Home E-Weekly September 12, 2017

Disappointing Results for Laparoscopic Anti-GERD Surgery

Published: September 11, 2017

UPSETTING RESULT Women were especially vulnerable to recurrent symptoms after laparoscopic anti-reflux surgery.

Laparoscopic anti-reflux surgery failed to produce the desired results in about 1 in 6 patients, a new large-scale study has found.

The retrospective study, which was published in the Journal of the American Medical Association, found that among 2,655 adult patients who had anti-reflux surgery in Sweden between 2005 and 2014, about 18% continued to use anti-GERD medication (proton pump inhibitors or histamine H2-receptor antagonists) for more than 6 months after surgery (84%) or had secondary anti-reflux surgeries (16%).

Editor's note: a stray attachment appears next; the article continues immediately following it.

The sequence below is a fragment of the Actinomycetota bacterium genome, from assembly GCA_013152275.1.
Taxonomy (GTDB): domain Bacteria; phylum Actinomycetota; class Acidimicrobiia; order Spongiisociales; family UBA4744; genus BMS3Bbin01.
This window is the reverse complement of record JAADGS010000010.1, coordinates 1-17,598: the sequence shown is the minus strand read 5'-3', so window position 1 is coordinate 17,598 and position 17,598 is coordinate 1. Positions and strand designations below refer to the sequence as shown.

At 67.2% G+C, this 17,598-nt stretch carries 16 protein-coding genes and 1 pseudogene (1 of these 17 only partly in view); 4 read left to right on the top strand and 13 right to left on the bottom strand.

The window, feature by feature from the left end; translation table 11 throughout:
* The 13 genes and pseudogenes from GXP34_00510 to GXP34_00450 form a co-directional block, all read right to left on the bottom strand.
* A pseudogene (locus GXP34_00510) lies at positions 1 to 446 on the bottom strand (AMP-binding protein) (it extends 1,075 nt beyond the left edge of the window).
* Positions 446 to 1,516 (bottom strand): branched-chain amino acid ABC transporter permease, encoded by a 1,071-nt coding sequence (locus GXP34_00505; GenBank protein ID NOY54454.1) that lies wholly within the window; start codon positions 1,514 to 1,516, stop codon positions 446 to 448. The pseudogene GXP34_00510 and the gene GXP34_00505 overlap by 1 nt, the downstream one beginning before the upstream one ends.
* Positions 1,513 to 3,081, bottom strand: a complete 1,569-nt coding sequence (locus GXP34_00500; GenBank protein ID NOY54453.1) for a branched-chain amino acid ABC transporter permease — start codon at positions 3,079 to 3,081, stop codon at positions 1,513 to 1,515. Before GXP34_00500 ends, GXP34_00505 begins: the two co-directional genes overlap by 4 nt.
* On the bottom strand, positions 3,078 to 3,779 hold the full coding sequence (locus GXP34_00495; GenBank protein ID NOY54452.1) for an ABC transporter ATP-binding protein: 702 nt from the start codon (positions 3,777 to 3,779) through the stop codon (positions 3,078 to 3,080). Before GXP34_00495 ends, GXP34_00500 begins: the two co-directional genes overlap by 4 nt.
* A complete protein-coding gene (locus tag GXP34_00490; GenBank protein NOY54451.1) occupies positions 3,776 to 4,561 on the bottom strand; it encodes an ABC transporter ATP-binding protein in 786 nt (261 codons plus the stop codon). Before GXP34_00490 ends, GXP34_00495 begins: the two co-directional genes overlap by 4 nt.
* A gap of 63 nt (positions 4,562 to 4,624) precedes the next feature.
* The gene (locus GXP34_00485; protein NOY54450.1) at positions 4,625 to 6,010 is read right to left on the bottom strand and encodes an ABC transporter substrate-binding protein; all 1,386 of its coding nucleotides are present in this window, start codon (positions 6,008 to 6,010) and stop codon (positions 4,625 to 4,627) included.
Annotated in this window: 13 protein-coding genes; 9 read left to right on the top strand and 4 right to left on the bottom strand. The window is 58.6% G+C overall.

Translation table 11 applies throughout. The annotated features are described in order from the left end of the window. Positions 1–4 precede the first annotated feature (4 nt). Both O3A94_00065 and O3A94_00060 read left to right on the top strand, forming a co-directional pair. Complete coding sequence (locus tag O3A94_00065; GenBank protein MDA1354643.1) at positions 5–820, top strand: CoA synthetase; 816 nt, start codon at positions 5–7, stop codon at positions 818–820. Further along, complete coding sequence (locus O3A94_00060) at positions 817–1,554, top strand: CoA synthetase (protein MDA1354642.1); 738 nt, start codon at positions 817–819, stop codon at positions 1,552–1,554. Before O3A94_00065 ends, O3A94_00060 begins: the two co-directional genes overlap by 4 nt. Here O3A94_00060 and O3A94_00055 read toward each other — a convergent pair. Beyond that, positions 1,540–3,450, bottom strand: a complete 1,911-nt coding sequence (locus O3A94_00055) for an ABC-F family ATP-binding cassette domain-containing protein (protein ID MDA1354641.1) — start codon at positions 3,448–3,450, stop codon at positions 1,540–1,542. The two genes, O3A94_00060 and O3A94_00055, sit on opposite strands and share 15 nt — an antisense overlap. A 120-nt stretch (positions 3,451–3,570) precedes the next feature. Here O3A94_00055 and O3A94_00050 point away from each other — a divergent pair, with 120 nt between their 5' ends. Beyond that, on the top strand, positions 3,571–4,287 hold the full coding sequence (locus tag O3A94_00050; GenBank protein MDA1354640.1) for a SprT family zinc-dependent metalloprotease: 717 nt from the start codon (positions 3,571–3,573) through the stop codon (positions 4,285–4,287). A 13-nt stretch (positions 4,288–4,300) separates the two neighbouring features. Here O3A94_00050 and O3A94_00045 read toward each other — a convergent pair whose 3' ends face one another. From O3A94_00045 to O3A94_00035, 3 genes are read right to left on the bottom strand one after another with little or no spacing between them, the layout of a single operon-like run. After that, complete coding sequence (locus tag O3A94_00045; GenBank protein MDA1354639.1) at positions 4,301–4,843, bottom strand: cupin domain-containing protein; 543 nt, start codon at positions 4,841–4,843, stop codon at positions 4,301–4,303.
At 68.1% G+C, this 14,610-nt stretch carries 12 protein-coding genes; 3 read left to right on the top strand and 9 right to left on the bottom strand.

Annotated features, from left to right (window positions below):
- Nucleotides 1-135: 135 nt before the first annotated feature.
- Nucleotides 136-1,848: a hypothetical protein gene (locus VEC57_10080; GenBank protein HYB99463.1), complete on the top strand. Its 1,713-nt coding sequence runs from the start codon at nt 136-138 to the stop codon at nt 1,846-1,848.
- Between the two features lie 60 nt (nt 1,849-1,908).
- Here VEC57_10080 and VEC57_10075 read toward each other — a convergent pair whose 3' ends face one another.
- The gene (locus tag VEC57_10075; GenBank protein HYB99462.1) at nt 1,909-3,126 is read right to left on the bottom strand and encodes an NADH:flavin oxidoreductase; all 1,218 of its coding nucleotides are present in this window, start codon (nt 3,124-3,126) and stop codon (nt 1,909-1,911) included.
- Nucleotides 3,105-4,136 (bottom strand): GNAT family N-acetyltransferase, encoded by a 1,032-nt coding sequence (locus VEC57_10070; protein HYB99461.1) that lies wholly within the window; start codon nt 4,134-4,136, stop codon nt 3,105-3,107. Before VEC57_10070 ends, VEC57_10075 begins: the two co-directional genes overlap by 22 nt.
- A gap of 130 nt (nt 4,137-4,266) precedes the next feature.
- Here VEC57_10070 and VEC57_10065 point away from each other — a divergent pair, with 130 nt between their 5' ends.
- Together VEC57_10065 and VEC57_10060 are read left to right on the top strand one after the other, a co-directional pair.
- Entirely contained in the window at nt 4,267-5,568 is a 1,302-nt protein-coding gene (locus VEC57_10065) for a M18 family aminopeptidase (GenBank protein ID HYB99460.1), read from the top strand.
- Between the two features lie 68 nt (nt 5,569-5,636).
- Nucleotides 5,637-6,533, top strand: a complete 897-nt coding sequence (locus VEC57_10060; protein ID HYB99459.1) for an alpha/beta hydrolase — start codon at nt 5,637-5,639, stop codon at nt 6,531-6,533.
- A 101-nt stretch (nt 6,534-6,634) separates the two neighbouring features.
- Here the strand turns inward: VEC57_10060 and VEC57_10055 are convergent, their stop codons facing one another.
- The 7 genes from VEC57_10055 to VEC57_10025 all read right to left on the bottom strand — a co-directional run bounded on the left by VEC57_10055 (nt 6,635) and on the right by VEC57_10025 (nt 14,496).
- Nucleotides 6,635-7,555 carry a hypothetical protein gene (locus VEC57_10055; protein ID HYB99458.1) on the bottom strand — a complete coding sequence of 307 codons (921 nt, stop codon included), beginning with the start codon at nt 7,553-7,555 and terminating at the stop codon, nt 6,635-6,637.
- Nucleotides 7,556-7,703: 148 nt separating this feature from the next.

The study didn't distinguish between patients who'd undergone total or partial fundoplication, or some other anti-reflux procedure.

Women were more likely to be vulnerable to continued GERD symptoms after surgery (22% vs. 14% of men), and older age and comorbidities were also risk factors.

The "relatively high rate of recurrent GERD requiring long-term treatment, diminish[es] some of the benefits of the operation," the authors write.

Jim Burger

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